It might surprise KBJ to know that everyone’s income can grow, and grow faster, because of trade — not in spite of it. Foreigners earn more now than they used to, in part, because they are employed in more productive pursuits than they were before “globalization.”  The more foreigners earn, the more American-produced products they buy. Many of those same foreigners also help to underwrite our government’s deficits, thus reducing Americans’ taxes.

If “free trade” is such a bad thing, I wonder if KBJ buys anything that’s not made in Texas, where he lives. Trade between the States, after all, is about as “free” as it gets (except when government bans something, of course). Suppose Texas were to be annexed suddenly by Mexico. Would KBJ immediately boycott everything that’s made in the remaining 49 States? Would it have suddently become unclean?

Opposition to “free trade” — of the kind voiced by KBJ and company — is pure, unadulterated, mindless yahooism. It has no more validity than rooting for, say, the University of Texas Longhorns just because you live in Austin (as I do). People who have not the slightest connection with UT can be seen wearing burnt orange (UT’s colors for those of you who are blissfully unaware) and celebrating drunkenly after UT victories. It just makes me want to puke. And so does anti-international trade yahooism, which is like rooting for union-dominated firms like GM and Chrysler, which we are now subsidizing to the nth degree. (I’ll bet that makes KBJ puke.)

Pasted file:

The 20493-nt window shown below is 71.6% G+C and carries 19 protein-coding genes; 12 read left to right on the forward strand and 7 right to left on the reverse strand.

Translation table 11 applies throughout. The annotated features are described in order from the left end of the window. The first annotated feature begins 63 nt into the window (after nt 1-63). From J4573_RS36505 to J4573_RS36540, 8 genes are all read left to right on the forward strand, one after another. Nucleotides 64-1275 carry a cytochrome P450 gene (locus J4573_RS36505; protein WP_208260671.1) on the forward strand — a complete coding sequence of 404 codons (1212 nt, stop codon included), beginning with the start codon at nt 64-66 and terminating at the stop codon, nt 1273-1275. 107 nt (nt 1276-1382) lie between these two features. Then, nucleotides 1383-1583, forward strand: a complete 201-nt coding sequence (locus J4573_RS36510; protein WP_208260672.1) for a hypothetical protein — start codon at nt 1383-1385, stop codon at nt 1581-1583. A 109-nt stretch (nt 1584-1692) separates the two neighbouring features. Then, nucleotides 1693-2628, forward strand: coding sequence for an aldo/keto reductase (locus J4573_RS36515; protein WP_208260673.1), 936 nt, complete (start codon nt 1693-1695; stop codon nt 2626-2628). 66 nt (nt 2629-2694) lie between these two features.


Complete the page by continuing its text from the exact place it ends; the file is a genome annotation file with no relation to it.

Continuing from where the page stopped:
Putting an end to “free trade” would make Americans poorer, not richer. And I doubt that it would do anything to halt the natural evolution of “community, culture, tradition, and family” away from the forms sentimentalized by KBJ and toward entirely new but not necessarily inferior forms.

The biggest threat to “community, culture, tradition, and family” lies in the non-evolutionary imposition of new social norms bythe Left. That’s where the ire of KBJ and company should be directed.

Utilitarianism, “Liberalism,” and Omniscience

Utilitarianism is sort of under debate in the blogosphere (see here). But all the hifalutin’ philosophising misses the main point about utilitarianism: Those who practice it are arrogant pretenders to omniscience.

The appeal of utilitarianism rests on two mistaken beliefs:

  • There is such a thing as social welfare.
  • Transferring income and wealth from the richer to the poorer enhances social welfare because redistribution helps the poorer more than it hurts the richer.